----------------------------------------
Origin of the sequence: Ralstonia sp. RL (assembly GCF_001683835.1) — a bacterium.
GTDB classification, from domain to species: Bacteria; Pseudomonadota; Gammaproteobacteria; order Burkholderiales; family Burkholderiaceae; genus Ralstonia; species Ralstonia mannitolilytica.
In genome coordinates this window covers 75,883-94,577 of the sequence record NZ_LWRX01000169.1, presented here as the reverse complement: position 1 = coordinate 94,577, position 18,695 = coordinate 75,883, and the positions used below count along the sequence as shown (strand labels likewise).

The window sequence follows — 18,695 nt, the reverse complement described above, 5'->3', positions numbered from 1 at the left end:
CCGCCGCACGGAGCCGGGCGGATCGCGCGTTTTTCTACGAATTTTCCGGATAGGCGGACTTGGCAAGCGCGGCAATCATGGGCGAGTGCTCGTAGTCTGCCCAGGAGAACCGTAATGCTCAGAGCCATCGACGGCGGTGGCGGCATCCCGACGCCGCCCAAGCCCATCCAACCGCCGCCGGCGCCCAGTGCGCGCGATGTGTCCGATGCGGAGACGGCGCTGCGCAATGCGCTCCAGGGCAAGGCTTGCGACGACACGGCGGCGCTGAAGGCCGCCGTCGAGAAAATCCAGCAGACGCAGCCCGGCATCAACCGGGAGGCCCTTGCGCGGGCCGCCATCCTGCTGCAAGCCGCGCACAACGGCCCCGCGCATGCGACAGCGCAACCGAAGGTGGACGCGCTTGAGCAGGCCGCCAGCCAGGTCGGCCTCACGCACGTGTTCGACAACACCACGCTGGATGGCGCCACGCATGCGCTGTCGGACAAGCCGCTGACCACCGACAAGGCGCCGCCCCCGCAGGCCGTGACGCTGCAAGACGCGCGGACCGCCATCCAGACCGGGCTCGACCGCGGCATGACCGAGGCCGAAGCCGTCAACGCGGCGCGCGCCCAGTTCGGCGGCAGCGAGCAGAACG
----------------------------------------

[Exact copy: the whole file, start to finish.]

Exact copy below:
Origin of the sequence: Ralstonia sp. RL (assembly GCF_001683835.1) — a bacterium.
GTDB classification, from domain to species: Bacteria; Pseudomonadota; Gammaproteobacteria; order Burkholderiales; family Burkholderiaceae; genus Ralstonia; species Ralstonia mannitolilytica.
In genome coordinates this window covers 75,883-94,577 of the sequence record NZ_LWRX01000169.1, presented here as the reverse complement: position 1 = coordinate 94,577, position 18,695 = coordinate 75,883, and the positions used below count along the sequence as shown (strand labels likewise).

The window sequence follows — 18,695 nt, the reverse complement described above, 5'->3', positions numbered from 1 at the left end:
CCGCCGCACGGAGCCGGGCGGATCGCGCGTTTTTCTACGAATTTTCCGGATAGGCGGACTTGGCAAGCGCGGCAATCATGGGCGAGTGCTCGTAGTCTGCCCAGGAGAACCGTAATGCTCAGAGCCATCGACGGCGGTGGCGGCATCCCGACGCCGCCCAAGCCCATCCAACCGCCGCCGGCGCCCAGTGCGCGCGATGTGTCCGATGCGGAGACGGCGCTGCGCAATGCGCTCCAGGGCAAGGCTTGCGACGACACGGCGGCGCTGAAGGCCGCCGTCGAGAAAATCCAGCAGACGCAGCCCGGCATCAACCGGGAGGCCCTTGCGCGGGCCGCCATCCTGCTGCAAGCCGCGCACAACGGCCCCGCGCATGCGACAGCGCAACCGAAGGTGGACGCGCTTGAGCAGGCCGCCAGCCAGGTCGGCCTCACGCACGTGTTCGACAACACCACGCTGGATGGCGCCACGCATGCGCTGTCGGACAAGCCGCTGACCACCGACAAGGCGCCGCCCCCGCAGGCCGTGACGCTGCAAGACGCGCGGACCGCCATCCAGACCGGGCTCGACCGCGGCATGACCGAGGCCGAAGCCGTCAACGCGGCGCGCGCCCAGTTCGGCGGCAGCGAGCAGAACG